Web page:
Cheboygan Activist Part of Nobel Peace Prize-Winning Organization

For decades a Cheboygan County woman has been working to disarm the world of nuclear weapons and the group she’s a part of received one of the world’s most prestigious awards for their work.

The International Campaign to Abolish Nuclear Weapons or ICAN is the 2017 recipient of the Nobel Peace Prize.

ICAN is made up of more than 400 organizations and the director of one of them lives right here in Northern Michigan.

“I’d say nuclear disarmament and climate change are the great issues of this day,” Anabel Dwyer, said.

For Anabel Dwyer this has been her lifelong mission.

Thirty years ago she organized a movement against nuclear weapons here at home.

“Nuclear weapons were being flown from Oscoda and all around the Great Lakes and it was absurd,” Dwyer, added.

Her work has continued with The Lawyer’s Committee on Nuclear Policy.

The group as a part of ICAN helped develop a treaty to ban nukes that has since been signed by 122 countries worldwide.

She says a Nobel Peace Prize helps validate decades of work.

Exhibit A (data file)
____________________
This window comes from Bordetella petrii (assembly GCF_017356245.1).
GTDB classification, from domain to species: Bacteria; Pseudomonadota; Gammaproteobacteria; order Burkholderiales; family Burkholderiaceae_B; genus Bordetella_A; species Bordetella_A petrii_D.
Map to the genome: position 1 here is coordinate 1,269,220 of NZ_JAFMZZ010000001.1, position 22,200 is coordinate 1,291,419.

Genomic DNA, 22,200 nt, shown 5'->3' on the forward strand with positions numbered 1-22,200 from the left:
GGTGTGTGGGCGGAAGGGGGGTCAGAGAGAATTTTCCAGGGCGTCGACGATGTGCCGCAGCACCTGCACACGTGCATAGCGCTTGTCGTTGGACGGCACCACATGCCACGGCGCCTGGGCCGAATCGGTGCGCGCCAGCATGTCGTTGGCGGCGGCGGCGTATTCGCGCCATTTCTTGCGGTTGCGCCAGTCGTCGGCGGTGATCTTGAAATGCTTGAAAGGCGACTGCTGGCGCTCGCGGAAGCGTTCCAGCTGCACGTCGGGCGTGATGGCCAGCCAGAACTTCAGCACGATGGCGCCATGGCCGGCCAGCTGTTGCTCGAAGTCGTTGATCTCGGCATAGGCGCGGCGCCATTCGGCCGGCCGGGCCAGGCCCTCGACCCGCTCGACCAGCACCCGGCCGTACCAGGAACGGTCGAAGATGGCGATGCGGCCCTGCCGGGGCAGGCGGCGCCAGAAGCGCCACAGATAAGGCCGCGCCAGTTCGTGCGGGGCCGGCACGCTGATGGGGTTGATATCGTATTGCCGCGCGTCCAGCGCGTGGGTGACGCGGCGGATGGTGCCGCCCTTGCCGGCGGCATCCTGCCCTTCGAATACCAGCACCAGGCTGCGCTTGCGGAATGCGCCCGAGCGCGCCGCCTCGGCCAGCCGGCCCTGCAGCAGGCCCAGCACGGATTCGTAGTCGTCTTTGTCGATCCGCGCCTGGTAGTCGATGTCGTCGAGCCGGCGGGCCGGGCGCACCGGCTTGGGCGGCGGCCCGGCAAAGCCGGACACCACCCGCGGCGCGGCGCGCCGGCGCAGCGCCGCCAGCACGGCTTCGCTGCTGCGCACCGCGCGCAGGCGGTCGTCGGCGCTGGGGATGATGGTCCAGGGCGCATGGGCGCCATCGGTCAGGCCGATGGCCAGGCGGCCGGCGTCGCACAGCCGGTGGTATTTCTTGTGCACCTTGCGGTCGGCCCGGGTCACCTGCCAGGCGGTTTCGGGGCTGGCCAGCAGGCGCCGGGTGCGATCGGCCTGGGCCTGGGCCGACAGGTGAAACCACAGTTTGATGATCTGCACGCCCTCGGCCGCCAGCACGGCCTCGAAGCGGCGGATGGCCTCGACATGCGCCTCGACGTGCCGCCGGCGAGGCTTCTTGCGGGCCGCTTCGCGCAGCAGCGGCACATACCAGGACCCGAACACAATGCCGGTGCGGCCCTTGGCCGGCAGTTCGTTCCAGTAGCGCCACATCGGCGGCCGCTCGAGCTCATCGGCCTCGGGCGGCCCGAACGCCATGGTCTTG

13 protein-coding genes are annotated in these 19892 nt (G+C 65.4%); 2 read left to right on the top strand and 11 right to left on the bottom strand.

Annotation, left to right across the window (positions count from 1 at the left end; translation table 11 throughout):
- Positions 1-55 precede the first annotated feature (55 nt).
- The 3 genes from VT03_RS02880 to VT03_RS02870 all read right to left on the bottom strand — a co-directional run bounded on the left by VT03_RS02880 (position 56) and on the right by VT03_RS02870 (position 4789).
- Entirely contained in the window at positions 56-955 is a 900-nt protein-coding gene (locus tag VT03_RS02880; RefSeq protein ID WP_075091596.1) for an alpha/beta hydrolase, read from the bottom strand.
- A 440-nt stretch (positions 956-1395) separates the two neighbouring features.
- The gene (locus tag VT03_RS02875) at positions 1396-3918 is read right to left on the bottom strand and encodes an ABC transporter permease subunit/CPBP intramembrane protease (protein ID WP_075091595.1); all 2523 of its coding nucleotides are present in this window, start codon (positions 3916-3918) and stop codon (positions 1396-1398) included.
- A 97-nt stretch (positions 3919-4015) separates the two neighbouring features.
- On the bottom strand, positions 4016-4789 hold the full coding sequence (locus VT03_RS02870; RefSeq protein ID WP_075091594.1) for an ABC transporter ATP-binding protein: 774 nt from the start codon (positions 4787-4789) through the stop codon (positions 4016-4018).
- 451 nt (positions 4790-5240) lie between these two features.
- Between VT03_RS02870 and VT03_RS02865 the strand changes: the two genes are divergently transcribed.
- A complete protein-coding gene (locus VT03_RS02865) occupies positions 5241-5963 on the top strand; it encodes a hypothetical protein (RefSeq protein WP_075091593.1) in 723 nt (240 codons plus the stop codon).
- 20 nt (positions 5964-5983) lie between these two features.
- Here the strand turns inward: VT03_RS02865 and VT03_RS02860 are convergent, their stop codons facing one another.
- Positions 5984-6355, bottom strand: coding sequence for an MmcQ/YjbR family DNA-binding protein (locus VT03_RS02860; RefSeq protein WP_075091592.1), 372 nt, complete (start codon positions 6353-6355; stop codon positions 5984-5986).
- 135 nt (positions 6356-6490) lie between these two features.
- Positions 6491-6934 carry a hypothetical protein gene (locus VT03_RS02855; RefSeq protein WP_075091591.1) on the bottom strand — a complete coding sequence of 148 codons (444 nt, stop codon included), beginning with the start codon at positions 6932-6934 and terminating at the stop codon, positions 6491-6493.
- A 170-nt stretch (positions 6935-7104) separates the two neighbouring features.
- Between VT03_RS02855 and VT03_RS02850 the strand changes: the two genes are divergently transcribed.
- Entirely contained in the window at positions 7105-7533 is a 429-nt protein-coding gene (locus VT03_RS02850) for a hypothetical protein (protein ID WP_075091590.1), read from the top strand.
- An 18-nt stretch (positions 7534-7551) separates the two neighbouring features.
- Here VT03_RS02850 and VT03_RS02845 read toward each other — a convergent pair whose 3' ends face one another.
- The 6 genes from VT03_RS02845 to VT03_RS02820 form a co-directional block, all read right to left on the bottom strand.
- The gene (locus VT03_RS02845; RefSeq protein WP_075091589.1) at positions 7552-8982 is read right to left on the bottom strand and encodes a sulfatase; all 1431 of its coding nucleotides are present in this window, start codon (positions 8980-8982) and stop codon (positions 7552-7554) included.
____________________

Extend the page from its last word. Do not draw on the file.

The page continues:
“It’s very exciting in the sense that you have the Nobel Committee raising humanitarians law, raising the possibility of a treaty being initiated successfully and giving people the sense that yes they can have something to do with a making a better planet,” Dwyer, explained.

Dwyer says that fight against nukes is ongoing.

Once again her attention is focused in her own backyard, but this time on the pipeline that runs underneath it.

“There’s a lot of similarity between organizing to stop a threat like nuclear weapons flying over the Great Lakes and the threat of a major oil spill,” Dwyer, said.

“This is a major part of the Great Lakes, the greatest freshwater system in the world and the idea that it even should be remotely threatened is absurd,” she added.